Big in North America: BlackBerry KEYone demand looks ‘extraordinary’ across the US and Canada

With a brand-new, increasingly respected and resourceful manufacturer, smoother than ever software open to the full Play Store, productive QWERTY keyboard and especially top-notch battery life, the BlackBerry KEYone went up for sale stateside yesterday. Aaaand now it’s gone.

Before you accuse TCL of trying to score free publicity and artificially build hype by intentionally limiting initial inventory and underestimating US demand, listen to what Steve Cistulli has to say on Twitter.

The President and General Manager of the Chinese company’s North American branch claims it “has been an extraordinary day for the launch” of the BlackBerry KEYone, and demand has simply been “extremely high”, causing “issues with stock outs.”

While it’s “encouraging to see this level of excitement and momentum”, Cistulli promises “we’re working closely with our retail partners, ensuring additional stock is available ASAP so they can fulfill customer orders.”

Okay, maybe that doesn’t prove anything, but it’s a bit of a stretch to think Amazon and Best Buy only had a couple of thousand of these bad boys on hand. Both major e-tailers currently list the phone as sold out (or temporarily out of stock), in both GSM and CDMA unlocked configurations.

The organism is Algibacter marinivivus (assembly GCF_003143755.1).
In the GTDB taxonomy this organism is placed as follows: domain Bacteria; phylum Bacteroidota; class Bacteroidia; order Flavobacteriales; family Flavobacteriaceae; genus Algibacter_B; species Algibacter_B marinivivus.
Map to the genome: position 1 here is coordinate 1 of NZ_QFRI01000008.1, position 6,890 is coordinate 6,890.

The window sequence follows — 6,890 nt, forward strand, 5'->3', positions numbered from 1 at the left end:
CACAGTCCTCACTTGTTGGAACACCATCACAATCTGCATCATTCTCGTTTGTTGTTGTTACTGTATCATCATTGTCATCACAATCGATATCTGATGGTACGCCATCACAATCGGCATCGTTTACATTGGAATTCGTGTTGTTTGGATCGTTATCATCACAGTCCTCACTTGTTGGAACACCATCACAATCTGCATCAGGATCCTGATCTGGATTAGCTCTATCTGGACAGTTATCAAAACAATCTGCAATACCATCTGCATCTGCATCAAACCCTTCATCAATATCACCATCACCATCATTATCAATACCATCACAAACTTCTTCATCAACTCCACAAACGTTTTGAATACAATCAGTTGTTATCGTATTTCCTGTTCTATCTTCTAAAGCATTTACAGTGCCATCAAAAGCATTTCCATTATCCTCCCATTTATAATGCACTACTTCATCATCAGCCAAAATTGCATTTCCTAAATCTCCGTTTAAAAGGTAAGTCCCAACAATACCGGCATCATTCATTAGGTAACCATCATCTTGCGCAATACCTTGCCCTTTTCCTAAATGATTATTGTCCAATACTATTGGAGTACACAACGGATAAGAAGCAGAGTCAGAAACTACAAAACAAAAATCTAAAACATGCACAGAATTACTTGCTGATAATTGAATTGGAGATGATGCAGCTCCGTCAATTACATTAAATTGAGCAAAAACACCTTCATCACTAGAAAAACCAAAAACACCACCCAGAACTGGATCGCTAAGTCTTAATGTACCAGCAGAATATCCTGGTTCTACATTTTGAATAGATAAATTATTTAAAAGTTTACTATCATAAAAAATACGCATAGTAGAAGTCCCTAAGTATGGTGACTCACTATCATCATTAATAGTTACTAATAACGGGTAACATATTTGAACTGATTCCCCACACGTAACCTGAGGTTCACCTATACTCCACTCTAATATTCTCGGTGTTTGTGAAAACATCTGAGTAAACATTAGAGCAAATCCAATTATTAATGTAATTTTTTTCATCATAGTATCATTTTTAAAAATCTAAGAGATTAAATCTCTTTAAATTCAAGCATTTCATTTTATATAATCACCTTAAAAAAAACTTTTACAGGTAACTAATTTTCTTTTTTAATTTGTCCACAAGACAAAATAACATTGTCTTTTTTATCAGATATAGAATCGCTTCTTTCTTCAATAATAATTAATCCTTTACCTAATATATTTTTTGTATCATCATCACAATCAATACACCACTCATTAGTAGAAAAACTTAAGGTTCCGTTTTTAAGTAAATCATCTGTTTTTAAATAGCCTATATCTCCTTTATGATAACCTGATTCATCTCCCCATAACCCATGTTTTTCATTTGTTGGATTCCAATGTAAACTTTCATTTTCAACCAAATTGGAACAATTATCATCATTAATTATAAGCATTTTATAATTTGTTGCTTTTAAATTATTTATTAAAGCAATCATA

Remember, Sprint is on board to carry and sell the KEYone directly… at some point, and up north, in a suggestive change of heart, Telus has reacted to user feedback by announcing availability “for consumer customers in the very near future.”

Previously, Canada’s second largest mobile carrier planned to offer the device exclusively to business customers. Meanwhile, the BlackBerry KEYone can already be purchased by anyone on Rogers, Bell and SaskTel, though regional stock shortages could always enter the equation. Bottom line, TCL has a smash hit on its hands.

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About The Author
Adrian Diaconescu
Adrian has had an insatiable passion for writing since he was in school and found himself writing philosophical essays about the meaning of life and the differences between light and dark beer. Later, he realized this was pretty much his only marketable skill, so he first created a personal blog (in Romanian) and then discovered his true calling, which is writing about all things tech (in English).